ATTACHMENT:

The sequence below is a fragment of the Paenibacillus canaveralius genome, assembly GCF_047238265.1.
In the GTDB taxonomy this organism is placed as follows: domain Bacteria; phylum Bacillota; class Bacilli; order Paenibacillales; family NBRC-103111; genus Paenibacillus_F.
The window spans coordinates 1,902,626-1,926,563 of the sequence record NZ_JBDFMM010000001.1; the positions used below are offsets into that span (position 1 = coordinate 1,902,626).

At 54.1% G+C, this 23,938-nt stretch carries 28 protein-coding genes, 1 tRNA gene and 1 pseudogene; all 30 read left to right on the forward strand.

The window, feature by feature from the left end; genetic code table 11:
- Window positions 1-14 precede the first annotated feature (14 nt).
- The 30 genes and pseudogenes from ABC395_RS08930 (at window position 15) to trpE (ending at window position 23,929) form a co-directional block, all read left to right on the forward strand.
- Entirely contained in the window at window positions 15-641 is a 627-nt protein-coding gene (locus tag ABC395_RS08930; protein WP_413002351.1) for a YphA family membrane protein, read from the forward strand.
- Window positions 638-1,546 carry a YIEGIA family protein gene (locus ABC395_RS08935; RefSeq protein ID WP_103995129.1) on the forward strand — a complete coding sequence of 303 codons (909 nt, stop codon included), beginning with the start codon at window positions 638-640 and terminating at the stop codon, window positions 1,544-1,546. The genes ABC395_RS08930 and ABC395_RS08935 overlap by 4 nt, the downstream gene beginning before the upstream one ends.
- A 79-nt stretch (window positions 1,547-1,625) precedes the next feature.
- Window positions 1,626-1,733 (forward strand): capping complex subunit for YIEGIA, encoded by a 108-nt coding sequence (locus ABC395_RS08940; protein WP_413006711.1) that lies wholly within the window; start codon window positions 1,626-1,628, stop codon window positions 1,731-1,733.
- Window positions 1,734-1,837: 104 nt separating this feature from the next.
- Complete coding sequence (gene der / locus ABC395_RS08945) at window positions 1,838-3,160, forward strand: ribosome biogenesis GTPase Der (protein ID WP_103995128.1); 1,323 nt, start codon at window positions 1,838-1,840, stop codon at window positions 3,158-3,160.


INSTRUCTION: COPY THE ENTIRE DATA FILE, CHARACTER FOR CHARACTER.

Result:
The sequence below is a fragment of the Paenibacillus canaveralius genome, assembly GCF_047238265.1.
In the GTDB taxonomy this organism is placed as follows: domain Bacteria; phylum Bacillota; class Bacilli; order Paenibacillales; family NBRC-103111; genus Paenibacillus_F.
The window spans coordinates 1,902,626-1,926,563 of the sequence record NZ_JBDFMM010000001.1; the positions used below are offsets into that span (position 1 = coordinate 1,902,626).

At 54.1% G+C, this 23,938-nt stretch carries 28 protein-coding genes, 1 tRNA gene and 1 pseudogene; all 30 read left to right on the forward strand.

The window, feature by feature from the left end; genetic code table 11:
- Window positions 1-14 precede the first annotated feature (14 nt).
- The 30 genes and pseudogenes from ABC395_RS08930 (at window position 15) to trpE (ending at window position 23,929) form a co-directional block, all read left to right on the forward strand.
- Entirely contained in the window at window positions 15-641 is a 627-nt protein-coding gene (locus tag ABC395_RS08930; protein WP_413002351.1) for a YphA family membrane protein, read from the forward strand.
- Window positions 638-1,546 carry a YIEGIA family protein gene (locus ABC395_RS08935; RefSeq protein ID WP_103995129.1) on the forward strand — a complete coding sequence of 303 codons (909 nt, stop codon included), beginning with the start codon at window positions 638-640 and terminating at the stop codon, window positions 1,544-1,546. The genes ABC395_RS08930 and ABC395_RS08935 overlap by 4 nt, the downstream gene beginning before the upstream one ends.
- A 79-nt stretch (window positions 1,547-1,625) precedes the next feature.
- Window positions 1,626-1,733 (forward strand): capping complex subunit for YIEGIA, encoded by a 108-nt coding sequence (locus ABC395_RS08940; protein WP_413006711.1) that lies wholly within the window; start codon window positions 1,626-1,628, stop codon window positions 1,731-1,733.
- Window positions 1,734-1,837: 104 nt separating this feature from the next.
- Complete coding sequence (gene der / locus ABC395_RS08945) at window positions 1,838-3,160, forward strand: ribosome biogenesis GTPase Der (protein ID WP_103995128.1); 1,323 nt, start codon at window positions 1,838-1,840, stop codon at window positions 3,158-3,160.